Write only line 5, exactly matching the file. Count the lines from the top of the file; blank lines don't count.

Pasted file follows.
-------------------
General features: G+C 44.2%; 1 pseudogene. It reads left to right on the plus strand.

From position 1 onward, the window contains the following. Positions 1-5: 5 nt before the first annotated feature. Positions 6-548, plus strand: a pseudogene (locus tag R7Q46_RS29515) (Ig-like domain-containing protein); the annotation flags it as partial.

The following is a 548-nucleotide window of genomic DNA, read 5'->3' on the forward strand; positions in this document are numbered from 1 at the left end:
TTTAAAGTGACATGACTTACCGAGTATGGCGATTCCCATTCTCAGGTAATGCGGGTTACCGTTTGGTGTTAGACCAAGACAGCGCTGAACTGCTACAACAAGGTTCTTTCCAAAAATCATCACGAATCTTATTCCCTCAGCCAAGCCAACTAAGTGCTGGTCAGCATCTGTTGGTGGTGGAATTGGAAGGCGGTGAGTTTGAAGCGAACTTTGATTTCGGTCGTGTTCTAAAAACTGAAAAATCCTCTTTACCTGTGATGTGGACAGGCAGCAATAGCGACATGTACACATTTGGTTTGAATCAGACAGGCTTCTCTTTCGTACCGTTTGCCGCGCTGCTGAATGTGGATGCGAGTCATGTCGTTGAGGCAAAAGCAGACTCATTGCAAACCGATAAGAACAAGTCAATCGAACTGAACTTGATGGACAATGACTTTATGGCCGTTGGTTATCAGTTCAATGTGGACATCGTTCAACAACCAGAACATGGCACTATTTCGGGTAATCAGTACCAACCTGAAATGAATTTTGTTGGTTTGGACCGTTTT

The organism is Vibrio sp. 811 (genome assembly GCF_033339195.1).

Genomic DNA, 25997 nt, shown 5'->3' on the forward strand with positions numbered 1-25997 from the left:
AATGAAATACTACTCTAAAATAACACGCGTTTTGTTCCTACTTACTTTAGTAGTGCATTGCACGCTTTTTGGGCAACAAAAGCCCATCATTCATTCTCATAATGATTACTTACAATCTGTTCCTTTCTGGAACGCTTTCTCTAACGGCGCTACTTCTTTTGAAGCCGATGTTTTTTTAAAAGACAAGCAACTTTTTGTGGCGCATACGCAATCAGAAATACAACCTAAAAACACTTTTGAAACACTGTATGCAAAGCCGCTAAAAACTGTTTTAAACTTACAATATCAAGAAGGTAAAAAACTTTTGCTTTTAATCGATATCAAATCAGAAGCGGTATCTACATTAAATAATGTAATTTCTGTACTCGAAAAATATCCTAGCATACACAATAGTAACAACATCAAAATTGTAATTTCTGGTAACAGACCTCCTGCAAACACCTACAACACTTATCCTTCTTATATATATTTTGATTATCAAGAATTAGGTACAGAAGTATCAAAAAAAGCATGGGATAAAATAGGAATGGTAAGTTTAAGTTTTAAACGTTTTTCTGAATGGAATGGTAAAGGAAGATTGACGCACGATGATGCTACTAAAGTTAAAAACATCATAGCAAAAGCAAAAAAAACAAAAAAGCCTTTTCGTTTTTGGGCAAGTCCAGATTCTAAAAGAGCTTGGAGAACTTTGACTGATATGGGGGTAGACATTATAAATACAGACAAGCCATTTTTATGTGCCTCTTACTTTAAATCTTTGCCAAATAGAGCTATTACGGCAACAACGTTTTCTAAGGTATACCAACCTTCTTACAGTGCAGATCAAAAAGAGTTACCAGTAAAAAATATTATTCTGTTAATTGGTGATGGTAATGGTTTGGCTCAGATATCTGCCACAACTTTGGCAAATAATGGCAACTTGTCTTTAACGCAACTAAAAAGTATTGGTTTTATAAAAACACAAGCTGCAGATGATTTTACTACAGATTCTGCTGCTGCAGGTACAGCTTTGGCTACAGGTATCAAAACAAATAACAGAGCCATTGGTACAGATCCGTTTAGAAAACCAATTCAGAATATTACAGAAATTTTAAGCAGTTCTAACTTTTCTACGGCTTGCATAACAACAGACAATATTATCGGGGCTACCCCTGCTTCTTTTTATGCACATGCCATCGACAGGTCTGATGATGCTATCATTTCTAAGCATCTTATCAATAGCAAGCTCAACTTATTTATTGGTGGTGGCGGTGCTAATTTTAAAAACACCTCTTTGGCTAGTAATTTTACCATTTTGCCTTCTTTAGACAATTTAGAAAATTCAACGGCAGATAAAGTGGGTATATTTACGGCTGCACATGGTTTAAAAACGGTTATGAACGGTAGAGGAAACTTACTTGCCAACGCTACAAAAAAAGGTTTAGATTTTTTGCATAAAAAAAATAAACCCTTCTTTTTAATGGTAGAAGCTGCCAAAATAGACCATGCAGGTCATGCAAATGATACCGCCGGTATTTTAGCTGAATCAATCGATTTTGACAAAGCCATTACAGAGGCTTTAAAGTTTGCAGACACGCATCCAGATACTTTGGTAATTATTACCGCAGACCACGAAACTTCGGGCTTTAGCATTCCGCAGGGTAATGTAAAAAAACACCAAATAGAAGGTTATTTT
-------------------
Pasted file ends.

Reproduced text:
The organism is Vibrio sp. 811 (genome assembly GCF_033339195.1).